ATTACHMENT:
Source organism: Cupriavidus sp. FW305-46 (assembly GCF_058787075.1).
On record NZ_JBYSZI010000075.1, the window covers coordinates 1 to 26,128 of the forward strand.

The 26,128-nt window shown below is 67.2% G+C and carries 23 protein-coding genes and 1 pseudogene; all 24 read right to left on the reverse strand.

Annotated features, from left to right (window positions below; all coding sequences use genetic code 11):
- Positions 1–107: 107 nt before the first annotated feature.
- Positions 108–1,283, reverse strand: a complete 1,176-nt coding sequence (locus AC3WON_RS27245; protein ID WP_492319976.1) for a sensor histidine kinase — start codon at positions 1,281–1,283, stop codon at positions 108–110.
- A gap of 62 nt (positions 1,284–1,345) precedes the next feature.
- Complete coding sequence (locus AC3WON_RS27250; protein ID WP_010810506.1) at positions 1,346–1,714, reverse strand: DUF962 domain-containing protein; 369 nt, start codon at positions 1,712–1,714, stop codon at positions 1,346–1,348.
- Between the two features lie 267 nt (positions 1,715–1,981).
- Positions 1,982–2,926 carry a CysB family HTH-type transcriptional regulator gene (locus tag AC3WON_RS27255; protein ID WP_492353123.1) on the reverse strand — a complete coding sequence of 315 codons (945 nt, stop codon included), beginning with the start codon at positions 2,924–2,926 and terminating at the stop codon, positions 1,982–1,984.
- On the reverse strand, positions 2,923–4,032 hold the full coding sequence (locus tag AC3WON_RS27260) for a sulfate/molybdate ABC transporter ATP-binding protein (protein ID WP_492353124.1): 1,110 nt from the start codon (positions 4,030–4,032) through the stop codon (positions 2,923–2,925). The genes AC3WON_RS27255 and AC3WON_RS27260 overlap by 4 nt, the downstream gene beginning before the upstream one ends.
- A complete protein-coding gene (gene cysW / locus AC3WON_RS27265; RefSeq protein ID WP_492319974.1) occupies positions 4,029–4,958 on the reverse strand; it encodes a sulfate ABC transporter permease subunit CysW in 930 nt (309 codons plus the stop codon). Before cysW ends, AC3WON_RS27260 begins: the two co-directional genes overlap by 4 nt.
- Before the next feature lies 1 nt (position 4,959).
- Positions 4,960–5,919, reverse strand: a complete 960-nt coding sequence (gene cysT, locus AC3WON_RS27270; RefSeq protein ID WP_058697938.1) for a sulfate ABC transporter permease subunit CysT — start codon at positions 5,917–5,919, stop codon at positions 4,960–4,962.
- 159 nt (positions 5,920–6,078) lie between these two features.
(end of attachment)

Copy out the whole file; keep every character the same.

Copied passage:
Source organism: Cupriavidus sp. FW305-46 (assembly GCF_058787075.1).
On record NZ_JBYSZI010000075.1, the window covers coordinates 1 to 26,128 of the forward strand.

The 26,128-nt window shown below is 67.2% G+C and carries 23 protein-coding genes and 1 pseudogene; all 24 read right to left on the reverse strand.

Annotated features, from left to right (window positions below; all coding sequences use genetic code 11):
- Positions 1–107: 107 nt before the first annotated feature.
- Positions 108–1,283, reverse strand: a complete 1,176-nt coding sequence (locus AC3WON_RS27245; protein ID WP_492319976.1) for a sensor histidine kinase — start codon at positions 1,281–1,283, stop codon at positions 108–110.
- A gap of 62 nt (positions 1,284–1,345) precedes the next feature.
- Complete coding sequence (locus AC3WON_RS27250; protein ID WP_010810506.1) at positions 1,346–1,714, reverse strand: DUF962 domain-containing protein; 369 nt, start codon at positions 1,712–1,714, stop codon at positions 1,346–1,348.
- Between the two features lie 267 nt (positions 1,715–1,981).
- Positions 1,982–2,926 carry a CysB family HTH-type transcriptional regulator gene (locus tag AC3WON_RS27255; protein ID WP_492353123.1) on the reverse strand — a complete coding sequence of 315 codons (945 nt, stop codon included), beginning with the start codon at positions 2,924–2,926 and terminating at the stop codon, positions 1,982–1,984.
- On the reverse strand, positions 2,923–4,032 hold the full coding sequence (locus tag AC3WON_RS27260) for a sulfate/molybdate ABC transporter ATP-binding protein (protein ID WP_492353124.1): 1,110 nt from the start codon (positions 4,030–4,032) through the stop codon (positions 2,923–2,925). The genes AC3WON_RS27255 and AC3WON_RS27260 overlap by 4 nt, the downstream gene beginning before the upstream one ends.
- A complete protein-coding gene (gene cysW / locus AC3WON_RS27265; RefSeq protein ID WP_492319974.1) occupies positions 4,029–4,958 on the reverse strand; it encodes a sulfate ABC transporter permease subunit CysW in 930 nt (309 codons plus the stop codon). Before cysW ends, AC3WON_RS27260 begins: the two co-directional genes overlap by 4 nt.
- Before the next feature lies 1 nt (position 4,959).
- Positions 4,960–5,919, reverse strand: a complete 960-nt coding sequence (gene cysT, locus AC3WON_RS27270; RefSeq protein ID WP_058697938.1) for a sulfate ABC transporter permease subunit CysT — start codon at positions 5,917–5,919, stop codon at positions 4,960–4,962.
- 159 nt (positions 5,920–6,078) lie between these two features.